Continue reading

2020 Discontinued Spyderco Knives

With a new year comes new cuts to old favorites. Spyderco announced which knives were getting the ax back in September on their forum.

While that’s bad news for those who loved the knives, there is still some good news to be had. Most of these knives are still available but only for a little longer.

To help you, we’ve assembled the list of about 30 discontinued knives with links to where you can buy them. Then later in the post, we’ll talk about which models we’ll miss the most.

All 2020 Discontinued Spyderco Knives

BY03TIP2 – Cara Cara 2 Titanium (Sold Out)
BY04TIP2 – Meadowlark 2 Titanium (Sold Out)
BY10TIP2 – Robin 2 Titanium (Sold Out)
C07GP4 – Police 4 G-10
C28S – Dragonfly Stainless SPY
C28SBK2 – Dragonfly 2 Black SPY
C69GP3 – Lil’ Temperance 3 G-10
C82GP3 – D’Allara 3
C91SYL – Pacific Salt Yellow SPY (Look for the Pacific Salt 2 in 2020)
C91PYL – Pacific Salt Yellow PLN (Look for the Pacific Salt 2 in 2020)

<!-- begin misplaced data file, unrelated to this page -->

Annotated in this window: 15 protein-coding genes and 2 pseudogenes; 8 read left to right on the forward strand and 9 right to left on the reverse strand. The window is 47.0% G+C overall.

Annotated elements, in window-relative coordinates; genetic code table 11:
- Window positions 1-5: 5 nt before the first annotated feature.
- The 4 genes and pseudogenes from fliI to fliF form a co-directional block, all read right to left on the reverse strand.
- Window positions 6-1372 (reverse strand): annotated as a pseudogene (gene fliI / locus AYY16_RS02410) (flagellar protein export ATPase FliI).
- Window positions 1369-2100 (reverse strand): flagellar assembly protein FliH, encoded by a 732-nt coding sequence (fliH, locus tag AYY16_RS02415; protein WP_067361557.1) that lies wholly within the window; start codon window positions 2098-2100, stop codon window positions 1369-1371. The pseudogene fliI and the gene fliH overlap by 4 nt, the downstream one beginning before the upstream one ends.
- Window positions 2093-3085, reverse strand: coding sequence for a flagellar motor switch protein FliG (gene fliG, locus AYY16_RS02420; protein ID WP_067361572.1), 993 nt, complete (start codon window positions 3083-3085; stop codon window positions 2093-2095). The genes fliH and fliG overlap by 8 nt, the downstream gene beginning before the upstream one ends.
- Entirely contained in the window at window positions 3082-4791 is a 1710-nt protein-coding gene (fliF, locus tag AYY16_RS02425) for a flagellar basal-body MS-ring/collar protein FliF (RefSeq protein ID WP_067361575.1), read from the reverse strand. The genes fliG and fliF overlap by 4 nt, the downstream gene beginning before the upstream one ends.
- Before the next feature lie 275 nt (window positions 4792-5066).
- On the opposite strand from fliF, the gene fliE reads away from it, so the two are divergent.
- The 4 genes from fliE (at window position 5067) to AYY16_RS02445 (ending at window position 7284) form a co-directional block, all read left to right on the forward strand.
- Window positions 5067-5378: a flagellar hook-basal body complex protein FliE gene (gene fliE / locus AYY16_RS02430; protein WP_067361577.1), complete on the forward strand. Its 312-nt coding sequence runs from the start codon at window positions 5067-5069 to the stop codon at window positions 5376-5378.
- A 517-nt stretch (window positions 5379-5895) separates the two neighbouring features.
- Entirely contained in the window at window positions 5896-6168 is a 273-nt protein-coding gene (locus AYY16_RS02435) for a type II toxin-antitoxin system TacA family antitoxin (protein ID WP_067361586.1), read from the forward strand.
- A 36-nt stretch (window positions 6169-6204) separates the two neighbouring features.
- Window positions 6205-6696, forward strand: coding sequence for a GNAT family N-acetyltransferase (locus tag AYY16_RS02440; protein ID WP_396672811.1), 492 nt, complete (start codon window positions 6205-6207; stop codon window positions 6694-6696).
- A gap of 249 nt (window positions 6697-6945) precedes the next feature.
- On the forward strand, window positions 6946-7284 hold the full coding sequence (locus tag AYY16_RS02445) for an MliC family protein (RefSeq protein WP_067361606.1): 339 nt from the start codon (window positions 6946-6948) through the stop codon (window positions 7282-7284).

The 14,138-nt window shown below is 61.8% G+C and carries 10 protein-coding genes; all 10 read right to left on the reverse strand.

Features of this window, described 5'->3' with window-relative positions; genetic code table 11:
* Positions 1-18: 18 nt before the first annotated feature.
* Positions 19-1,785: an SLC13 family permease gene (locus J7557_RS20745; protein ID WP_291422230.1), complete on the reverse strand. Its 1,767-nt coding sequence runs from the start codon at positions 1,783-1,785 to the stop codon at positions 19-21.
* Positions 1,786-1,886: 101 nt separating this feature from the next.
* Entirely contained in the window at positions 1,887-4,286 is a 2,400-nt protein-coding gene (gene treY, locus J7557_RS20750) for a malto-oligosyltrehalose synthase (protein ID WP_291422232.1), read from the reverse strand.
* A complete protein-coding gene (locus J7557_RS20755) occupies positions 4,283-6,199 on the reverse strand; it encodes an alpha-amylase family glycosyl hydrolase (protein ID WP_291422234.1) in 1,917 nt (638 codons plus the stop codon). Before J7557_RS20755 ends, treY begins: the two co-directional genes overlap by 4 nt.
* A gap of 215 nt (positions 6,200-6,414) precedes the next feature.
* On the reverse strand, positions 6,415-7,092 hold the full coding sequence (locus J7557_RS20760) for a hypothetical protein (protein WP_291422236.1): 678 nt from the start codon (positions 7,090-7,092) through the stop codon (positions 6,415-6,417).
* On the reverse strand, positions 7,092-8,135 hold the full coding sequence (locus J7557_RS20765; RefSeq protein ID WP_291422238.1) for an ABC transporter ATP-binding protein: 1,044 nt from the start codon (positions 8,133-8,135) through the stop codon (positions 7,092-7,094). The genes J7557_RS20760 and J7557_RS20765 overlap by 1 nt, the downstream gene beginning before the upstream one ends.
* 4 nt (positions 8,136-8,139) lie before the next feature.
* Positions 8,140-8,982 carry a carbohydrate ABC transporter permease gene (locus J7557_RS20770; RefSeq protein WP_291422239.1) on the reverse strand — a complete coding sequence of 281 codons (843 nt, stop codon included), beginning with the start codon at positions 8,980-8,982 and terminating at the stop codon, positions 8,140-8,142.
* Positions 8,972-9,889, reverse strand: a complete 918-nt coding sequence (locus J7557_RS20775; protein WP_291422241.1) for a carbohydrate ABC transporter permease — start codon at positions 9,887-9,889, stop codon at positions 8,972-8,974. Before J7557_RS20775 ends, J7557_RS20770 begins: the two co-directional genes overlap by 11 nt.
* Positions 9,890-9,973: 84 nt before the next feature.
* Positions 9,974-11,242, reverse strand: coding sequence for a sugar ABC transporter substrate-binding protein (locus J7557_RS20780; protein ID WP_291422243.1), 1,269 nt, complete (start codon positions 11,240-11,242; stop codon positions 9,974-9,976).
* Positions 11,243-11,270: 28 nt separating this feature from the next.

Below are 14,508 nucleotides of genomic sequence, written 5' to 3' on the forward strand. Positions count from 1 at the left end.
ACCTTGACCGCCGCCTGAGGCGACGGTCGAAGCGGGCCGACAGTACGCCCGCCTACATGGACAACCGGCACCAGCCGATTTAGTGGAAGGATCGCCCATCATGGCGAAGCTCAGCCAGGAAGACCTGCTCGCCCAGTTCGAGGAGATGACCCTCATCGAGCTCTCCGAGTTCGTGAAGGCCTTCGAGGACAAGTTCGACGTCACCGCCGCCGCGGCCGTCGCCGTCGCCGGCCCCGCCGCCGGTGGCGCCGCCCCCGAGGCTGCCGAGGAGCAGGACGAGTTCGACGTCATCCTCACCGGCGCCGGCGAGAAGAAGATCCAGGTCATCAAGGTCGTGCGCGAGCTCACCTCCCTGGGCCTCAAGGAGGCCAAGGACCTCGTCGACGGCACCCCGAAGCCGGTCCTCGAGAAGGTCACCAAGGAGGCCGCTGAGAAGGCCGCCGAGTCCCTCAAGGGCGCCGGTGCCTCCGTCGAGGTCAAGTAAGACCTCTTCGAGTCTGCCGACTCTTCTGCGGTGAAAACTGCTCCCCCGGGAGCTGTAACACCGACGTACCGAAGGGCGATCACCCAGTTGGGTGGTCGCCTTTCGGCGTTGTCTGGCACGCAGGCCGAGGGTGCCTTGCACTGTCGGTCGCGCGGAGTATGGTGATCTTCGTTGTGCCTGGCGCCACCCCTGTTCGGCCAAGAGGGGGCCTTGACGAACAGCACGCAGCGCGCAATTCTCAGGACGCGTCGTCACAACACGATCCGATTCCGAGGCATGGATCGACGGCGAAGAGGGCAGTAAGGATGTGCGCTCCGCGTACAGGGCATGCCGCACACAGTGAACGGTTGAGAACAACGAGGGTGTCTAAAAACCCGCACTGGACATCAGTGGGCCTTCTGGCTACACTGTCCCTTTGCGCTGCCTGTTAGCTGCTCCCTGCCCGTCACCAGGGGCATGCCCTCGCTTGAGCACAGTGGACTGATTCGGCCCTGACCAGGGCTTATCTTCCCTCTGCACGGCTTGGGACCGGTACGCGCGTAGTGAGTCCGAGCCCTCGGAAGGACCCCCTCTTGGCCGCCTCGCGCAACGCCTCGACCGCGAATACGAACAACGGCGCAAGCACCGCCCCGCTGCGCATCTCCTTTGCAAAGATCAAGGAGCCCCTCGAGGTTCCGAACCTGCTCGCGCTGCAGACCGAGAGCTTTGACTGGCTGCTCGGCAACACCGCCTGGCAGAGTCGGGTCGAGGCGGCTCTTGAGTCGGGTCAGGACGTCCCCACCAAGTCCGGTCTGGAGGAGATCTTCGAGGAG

C91SBK – Pacific Salt Black SPY (Look for the Pacific Salt 2 in 2020)
C91PBK – Pacific Salt Black PLN (Look for the Pacific Salt 2 in 2020)
C91PBBK – Pacific Salt Black Blade PLN (Look for the Pacific Salt 2 in 2020)
C91SBBK – Pacific Salt Black Blade SPY (Look for the Pacific Salt 2 in 2020)
C123CFP – Sage 1 Carbon Fiber
C152STIBLP – Chaparral Blue Stepped Ti
C152STIP – Chaparral Stepped Ti (Out)
C170GP – Karahawk G-10 Satin (Out)
C193PGY – Squarehead Lightweight Gray
C193PBK – Squarehead Lightweight Black
C203TIP – Mantra 2 Titanium
C212CFP – Magnitude Carbon Fiber
C214TIP – Advocate Titanium
C218GP – Opus G-10
C219GP – Q-Ball G-10
C224GP – Lil’ Sub-Hilt G-10
C225GP – Hundred Pacer
C227GP – Hanan G-10